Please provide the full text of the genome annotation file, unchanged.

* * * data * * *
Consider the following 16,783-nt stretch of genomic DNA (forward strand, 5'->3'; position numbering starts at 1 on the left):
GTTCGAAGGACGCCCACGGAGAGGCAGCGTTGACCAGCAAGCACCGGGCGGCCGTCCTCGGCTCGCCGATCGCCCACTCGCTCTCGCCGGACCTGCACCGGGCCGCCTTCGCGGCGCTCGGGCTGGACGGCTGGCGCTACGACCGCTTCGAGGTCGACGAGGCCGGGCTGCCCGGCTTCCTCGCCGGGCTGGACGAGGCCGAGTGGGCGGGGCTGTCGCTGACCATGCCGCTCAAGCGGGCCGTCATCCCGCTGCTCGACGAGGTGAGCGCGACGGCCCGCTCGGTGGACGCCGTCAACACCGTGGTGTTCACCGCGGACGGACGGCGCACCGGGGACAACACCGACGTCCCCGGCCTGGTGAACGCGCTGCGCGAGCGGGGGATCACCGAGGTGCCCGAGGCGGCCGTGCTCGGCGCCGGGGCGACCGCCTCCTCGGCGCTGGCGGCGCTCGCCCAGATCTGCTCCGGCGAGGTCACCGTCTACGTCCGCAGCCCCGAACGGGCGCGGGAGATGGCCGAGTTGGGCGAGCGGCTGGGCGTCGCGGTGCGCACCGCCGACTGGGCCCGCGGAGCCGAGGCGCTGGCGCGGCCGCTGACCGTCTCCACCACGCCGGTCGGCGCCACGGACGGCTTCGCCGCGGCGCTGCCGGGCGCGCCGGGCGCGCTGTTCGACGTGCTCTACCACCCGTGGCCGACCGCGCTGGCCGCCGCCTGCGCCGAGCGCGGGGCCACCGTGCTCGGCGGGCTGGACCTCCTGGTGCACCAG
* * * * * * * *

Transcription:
Consider the following 16,783-nt stretch of genomic DNA (forward strand, 5'->3'; position numbering starts at 1 on the left):
GTTCGAAGGACGCCCACGGAGAGGCAGCGTTGACCAGCAAGCACCGGGCGGCCGTCCTCGGCTCGCCGATCGCCCACTCGCTCTCGCCGGACCTGCACCGGGCCGCCTTCGCGGCGCTCGGGCTGGACGGCTGGCGCTACGACCGCTTCGAGGTCGACGAGGCCGGGCTGCCCGGCTTCCTCGCCGGGCTGGACGAGGCCGAGTGGGCGGGGCTGTCGCTGACCATGCCGCTCAAGCGGGCCGTCATCCCGCTGCTCGACGAGGTGAGCGCGACGGCCCGCTCGGTGGACGCCGTCAACACCGTGGTGTTCACCGCGGACGGACGGCGCACCGGGGACAACACCGACGTCCCCGGCCTGGTGAACGCGCTGCGCGAGCGGGGGATCACCGAGGTGCCCGAGGCGGCCGTGCTCGGCGCCGGGGCGACCGCCTCCTCGGCGCTGGCGGCGCTCGCCCAGATCTGCTCCGGCGAGGTCACCGTCTACGTCCGCAGCCCCGAACGGGCGCGGGAGATGGCCGAGTTGGGCGAGCGGCTGGGCGTCGCGGTGCGCACCGCCGACTGGGCCCGCGGAGCCGAGGCGCTGGCGCGGCCGCTGACCGTCTCCACCACGCCGGTCGGCGCCACGGACGGCTTCGCCGCGGCGCTGCCGGGCGCGCCGGGCGCGCTGTTCGACGTGCTCTACCACCCGTGGCCGACCGCGCTGGCCGCCGCCTGCGCCGAGCGCGGGGCCACCGTGCTCGGCGGGCTGGACCTCCTGGTGCACCAG